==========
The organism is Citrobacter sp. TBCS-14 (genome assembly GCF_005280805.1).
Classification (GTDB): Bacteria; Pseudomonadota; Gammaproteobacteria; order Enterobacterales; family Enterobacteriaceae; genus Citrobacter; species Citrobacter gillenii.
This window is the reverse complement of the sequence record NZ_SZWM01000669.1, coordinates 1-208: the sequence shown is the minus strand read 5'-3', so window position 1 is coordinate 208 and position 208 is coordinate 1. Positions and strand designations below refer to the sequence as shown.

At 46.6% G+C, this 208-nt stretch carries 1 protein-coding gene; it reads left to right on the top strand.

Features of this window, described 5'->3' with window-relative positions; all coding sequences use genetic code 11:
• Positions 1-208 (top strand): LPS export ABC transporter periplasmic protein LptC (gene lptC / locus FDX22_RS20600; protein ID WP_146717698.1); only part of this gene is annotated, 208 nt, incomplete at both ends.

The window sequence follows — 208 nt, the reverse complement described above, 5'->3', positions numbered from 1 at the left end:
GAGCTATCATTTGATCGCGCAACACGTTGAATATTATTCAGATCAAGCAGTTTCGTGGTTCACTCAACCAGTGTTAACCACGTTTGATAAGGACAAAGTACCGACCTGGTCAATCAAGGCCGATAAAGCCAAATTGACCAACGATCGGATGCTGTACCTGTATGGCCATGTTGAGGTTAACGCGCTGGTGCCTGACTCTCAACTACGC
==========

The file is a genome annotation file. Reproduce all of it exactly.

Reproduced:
The organism is Citrobacter sp. TBCS-14 (genome assembly GCF_005280805.1).
Classification (GTDB): Bacteria; Pseudomonadota; Gammaproteobacteria; order Enterobacterales; family Enterobacteriaceae; genus Citrobacter; species Citrobacter gillenii.
This window is the reverse complement of the sequence record NZ_SZWM01000669.1, coordinates 1-208: the sequence shown is the minus strand read 5'-3', so window position 1 is coordinate 208 and position 208 is coordinate 1. Positions and strand designations below refer to the sequence as shown.

At 46.6% G+C, this 208-nt stretch carries 1 protein-coding gene; it reads left to right on the top strand.

Features of this window, described 5'->3' with window-relative positions; all coding sequences use genetic code 11:
• Positions 1-208 (top strand): LPS export ABC transporter periplasmic protein LptC (gene lptC / locus FDX22_RS20600; protein ID WP_146717698.1); only part of this gene is annotated, 208 nt, incomplete at both ends.

The window sequence follows — 208 nt, the reverse complement described above, 5'->3', positions numbered from 1 at the left end:
GAGCTATCATTTGATCGCGCAACACGTTGAATATTATTCAGATCAAGCAGTTTCGTGGTTCACTCAACCAGTGTTAACCACGTTTGATAAGGACAAAGTACCGACCTGGTCAATCAAGGCCGATAAAGCCAAATTGACCAACGATCGGATGCTGTACCTGTATGGCCATGTTGAGGTTAACGCGCTGGTGCCTGACTCTCAACTACGC